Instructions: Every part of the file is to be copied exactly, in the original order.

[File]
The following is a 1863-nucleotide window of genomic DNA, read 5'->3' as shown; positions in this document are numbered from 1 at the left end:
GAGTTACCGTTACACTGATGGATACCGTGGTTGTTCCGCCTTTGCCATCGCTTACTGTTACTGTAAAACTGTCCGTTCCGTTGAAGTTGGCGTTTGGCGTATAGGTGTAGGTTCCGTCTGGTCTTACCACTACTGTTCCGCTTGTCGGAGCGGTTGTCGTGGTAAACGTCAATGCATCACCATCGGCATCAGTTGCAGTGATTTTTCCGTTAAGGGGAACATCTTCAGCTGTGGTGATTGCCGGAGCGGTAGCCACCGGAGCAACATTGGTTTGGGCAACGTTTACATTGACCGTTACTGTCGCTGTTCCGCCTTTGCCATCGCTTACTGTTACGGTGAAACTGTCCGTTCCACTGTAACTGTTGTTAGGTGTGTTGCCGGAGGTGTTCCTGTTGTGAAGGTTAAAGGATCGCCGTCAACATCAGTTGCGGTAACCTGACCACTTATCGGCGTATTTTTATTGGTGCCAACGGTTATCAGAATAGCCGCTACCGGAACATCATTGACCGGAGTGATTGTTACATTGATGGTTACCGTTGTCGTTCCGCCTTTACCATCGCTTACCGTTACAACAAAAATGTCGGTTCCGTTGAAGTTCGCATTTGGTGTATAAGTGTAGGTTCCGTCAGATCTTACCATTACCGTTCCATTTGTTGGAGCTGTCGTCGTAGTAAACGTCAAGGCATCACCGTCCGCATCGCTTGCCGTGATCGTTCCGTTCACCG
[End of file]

The following is a 1863-nucleotide window of genomic DNA, read 5'->3' as shown; positions in this document are numbered from 1 at the left end:
GAGTTACCGTTACACTGATGGATACCGTGGTTGTTCCGCCTTTGCCATCGCTTACTGTTACTGTAAAACTGTCCGTTCCGTTGAAGTTGGCGTTTGGCGTATAGGTGTAGGTTCCGTCTGGTCTTACCACTACTGTTCCGCTTGTCGGAGCGGTTGTCGTGGTAAACGTCAATGCATCACCATCGGCATCAGTTGCAGTGATTTTTCCGTTAAGGGGAACATCTTCAGCTGTGGTGATTGCCGGAGCGGTAGCCACCGGAGCAACATTGGTTTGGGCAACGTTTACATTGACCGTTACTGTCGCTGTTCCGCCTTTGCCATCGCTTACTGTTACGGTGAAACTGTCCGTTCCACTGTAACTGTTGTTAGGTGTGTTGCCGGAGGTGTTCCTGTTGTGAAGGTTAAAGGATCGCCGTCAACATCAGTTGCGGTAACCTGACCACTTATCGGCGTATTTTTATTGGTGCCAACGGTTATCAGAATAGCCGCTACCGGAACATCATTGACCGGAGTGATTGTTACATTGATGGTTACCGTTGTCGTTCCGCCTTTACCATCGCTTACCGTTACAACAAAAATGTCGGTTCCGTTGAAGTTCGCATTTGGTGTATAAGTGTAGGTTCCGTCAGATCTTACCATTACCGTTCCATTTGTTGGAGCTGTCGTCGTAGTAAACGTCAAGGCATCACCGTCCGCATCGCTTGCCGTGATCGTTCCGTTCACCG